Gather the essential data
Once there is an accurate count of all stock levels, it is time to gather the most essential data that will help the business:
- Pinpoint areas of loss as a result of bad business practice, theft and obsolescence
- Determine which stock has the highest turnover rate and plan purchase orders accordingly. This ensures that the business won’t run into a stock out, should demand continue to surge for fast-moving inventory
- Check the physical count against accounting records. Re-check discrepancies and make a note about variances to follow up where necessary
Act to improve areas of weakness and loss
Be sure to identify stock with a sluggish turnover ratio, as well as items particularly vulnerable to damage, theft and tampering. Draw up a plan to sell that stock off and then put counter measures in place to prevent pilfering and damage taking place on dead stock. This should include measures including enhanced security and monitoring for goods in storage.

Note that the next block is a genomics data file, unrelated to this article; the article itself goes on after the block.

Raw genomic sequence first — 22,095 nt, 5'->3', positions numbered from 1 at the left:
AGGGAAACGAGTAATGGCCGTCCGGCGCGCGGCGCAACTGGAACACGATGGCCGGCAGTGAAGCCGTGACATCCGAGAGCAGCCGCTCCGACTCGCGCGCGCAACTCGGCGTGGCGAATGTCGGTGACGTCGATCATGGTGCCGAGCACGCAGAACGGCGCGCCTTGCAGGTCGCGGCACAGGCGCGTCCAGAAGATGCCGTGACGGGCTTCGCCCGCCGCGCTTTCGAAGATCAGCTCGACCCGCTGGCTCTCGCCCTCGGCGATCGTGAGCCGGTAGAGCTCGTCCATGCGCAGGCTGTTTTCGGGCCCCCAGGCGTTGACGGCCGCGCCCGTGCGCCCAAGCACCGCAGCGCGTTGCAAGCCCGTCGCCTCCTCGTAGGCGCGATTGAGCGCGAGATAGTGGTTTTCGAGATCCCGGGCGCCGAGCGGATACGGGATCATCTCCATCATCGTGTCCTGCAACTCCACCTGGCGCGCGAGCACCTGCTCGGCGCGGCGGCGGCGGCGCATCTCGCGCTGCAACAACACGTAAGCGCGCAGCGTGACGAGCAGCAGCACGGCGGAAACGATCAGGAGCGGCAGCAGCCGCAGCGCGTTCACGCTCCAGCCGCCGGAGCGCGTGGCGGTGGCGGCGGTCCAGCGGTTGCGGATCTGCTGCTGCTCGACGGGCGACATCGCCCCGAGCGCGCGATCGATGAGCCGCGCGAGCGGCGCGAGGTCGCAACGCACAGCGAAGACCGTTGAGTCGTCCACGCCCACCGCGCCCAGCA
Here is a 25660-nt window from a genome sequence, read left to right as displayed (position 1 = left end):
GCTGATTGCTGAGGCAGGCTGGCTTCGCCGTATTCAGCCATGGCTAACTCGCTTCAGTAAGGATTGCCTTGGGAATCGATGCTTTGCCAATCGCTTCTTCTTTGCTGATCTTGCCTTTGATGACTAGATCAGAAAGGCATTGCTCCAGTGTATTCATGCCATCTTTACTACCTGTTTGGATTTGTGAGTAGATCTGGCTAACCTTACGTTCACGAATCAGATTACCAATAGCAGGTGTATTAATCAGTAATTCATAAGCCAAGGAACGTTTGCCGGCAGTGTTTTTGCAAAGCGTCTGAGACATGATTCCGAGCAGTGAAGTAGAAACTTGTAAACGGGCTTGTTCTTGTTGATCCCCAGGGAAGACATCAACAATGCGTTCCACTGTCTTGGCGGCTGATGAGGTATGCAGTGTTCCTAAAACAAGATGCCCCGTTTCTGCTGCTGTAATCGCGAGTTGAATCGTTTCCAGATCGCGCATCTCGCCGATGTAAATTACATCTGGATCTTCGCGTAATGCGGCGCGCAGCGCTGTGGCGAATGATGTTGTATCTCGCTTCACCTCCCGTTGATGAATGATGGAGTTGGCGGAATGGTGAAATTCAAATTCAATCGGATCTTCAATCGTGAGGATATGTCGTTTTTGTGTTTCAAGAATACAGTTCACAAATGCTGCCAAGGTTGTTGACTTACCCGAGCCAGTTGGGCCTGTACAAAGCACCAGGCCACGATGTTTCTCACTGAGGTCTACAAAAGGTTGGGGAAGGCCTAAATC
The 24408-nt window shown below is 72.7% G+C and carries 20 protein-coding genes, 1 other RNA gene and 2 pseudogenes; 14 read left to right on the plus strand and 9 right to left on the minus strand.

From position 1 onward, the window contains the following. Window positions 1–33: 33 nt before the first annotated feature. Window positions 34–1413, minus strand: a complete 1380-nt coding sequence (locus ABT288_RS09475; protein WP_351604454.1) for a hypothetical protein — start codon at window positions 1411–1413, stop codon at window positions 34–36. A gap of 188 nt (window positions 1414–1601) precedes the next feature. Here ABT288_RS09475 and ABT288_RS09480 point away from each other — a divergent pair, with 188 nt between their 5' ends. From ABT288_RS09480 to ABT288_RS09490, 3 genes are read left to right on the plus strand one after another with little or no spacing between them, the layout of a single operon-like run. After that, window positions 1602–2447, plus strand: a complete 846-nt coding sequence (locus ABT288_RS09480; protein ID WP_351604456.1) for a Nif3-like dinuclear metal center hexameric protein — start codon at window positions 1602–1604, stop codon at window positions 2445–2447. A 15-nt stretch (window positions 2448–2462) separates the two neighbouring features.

Make sure the data for the stocktake is valid
- Receive any outstanding purchase orders, inter-store transfers, returns etc
- Decide how the business will handle damaged stock
- Finalise the stocktake and investigate and note any inconsistencies
- Update the inventory records in the accounting package including deleting dead stock off Vend (or similar)
- When completed, review the business stocktaking procedures and note any suggestions to further streamline actions and improve the processes for the next count
Before you begin – Get the right tools for the stocktake
- Stock sheets – Don’t include the current number of inventory on hand. If inventory is barcoded, make sure barcodes are written down clearly
- Write-off sheets – Make sure there is a check of the condition of the inventory as its’ counted
- Pens – Everyone should use different colours. The audit trail can be easily followed if the first counter uses a blue pen, second counter uses a red pen, and the sheets are submitted to the stocktake manager who uses a purple pen